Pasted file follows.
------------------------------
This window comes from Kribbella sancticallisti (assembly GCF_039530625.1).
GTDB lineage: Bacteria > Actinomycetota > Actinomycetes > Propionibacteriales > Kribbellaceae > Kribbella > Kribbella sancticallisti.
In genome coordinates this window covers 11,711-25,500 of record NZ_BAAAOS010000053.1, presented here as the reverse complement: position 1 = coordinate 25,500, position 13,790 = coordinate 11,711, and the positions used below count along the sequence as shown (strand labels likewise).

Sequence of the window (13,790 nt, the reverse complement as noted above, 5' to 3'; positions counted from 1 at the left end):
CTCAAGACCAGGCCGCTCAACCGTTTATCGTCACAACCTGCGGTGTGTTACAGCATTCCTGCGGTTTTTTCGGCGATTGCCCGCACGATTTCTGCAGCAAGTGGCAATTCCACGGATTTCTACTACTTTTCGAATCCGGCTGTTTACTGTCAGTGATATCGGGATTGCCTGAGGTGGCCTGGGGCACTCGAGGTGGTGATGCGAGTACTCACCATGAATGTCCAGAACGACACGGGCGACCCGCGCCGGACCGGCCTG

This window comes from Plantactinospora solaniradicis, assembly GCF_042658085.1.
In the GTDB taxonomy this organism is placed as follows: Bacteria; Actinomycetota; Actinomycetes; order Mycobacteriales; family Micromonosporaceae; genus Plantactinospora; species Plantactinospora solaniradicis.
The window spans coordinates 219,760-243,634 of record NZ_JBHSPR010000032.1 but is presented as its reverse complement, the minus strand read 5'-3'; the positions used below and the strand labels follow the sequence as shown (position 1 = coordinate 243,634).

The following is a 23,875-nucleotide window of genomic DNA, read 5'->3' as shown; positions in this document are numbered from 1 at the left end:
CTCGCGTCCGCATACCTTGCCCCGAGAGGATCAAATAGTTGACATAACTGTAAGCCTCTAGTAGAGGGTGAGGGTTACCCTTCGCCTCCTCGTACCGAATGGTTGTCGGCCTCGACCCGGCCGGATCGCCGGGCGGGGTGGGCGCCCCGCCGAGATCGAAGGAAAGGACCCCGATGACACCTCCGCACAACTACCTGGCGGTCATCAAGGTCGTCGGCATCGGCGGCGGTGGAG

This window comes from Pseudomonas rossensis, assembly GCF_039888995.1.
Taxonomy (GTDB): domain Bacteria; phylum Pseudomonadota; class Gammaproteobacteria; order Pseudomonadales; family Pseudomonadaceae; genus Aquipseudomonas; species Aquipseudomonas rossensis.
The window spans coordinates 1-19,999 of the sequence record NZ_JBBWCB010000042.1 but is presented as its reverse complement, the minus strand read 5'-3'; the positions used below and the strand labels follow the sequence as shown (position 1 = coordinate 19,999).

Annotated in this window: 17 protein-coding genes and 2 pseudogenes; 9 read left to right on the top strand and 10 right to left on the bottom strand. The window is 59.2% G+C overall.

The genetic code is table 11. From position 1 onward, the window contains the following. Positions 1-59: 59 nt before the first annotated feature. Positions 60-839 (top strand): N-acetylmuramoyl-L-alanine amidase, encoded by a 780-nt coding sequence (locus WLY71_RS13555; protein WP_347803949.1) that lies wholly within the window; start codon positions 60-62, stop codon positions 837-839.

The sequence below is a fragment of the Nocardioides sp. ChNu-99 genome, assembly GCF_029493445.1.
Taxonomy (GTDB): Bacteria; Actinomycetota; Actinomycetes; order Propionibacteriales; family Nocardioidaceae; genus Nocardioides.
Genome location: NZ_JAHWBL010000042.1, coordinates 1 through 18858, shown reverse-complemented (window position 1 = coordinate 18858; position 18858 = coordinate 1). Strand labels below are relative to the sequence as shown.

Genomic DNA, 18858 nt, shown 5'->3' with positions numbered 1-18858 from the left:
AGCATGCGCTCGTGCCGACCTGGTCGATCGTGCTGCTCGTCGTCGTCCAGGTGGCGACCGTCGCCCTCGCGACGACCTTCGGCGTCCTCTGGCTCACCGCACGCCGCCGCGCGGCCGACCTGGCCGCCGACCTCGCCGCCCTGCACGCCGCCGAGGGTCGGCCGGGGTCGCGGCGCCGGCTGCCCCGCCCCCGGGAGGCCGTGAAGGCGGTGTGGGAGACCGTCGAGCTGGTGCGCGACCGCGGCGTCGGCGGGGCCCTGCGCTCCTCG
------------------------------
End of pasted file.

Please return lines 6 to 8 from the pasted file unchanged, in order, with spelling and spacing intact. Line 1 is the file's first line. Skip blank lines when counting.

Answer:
This window comes from Plantactinospora solaniradicis, assembly GCF_042658085.1.
In the GTDB taxonomy this organism is placed as follows: Bacteria; Actinomycetota; Actinomycetes; order Mycobacteriales; family Micromonosporaceae; genus Plantactinospora; species Plantactinospora solaniradicis.
The window spans coordinates 219,760-243,634 of record NZ_JBHSPR010000032.1 but is presented as its reverse complement, the minus strand read 5'-3'; the positions used below and the strand labels follow the sequence as shown (position 1 = coordinate 243,634).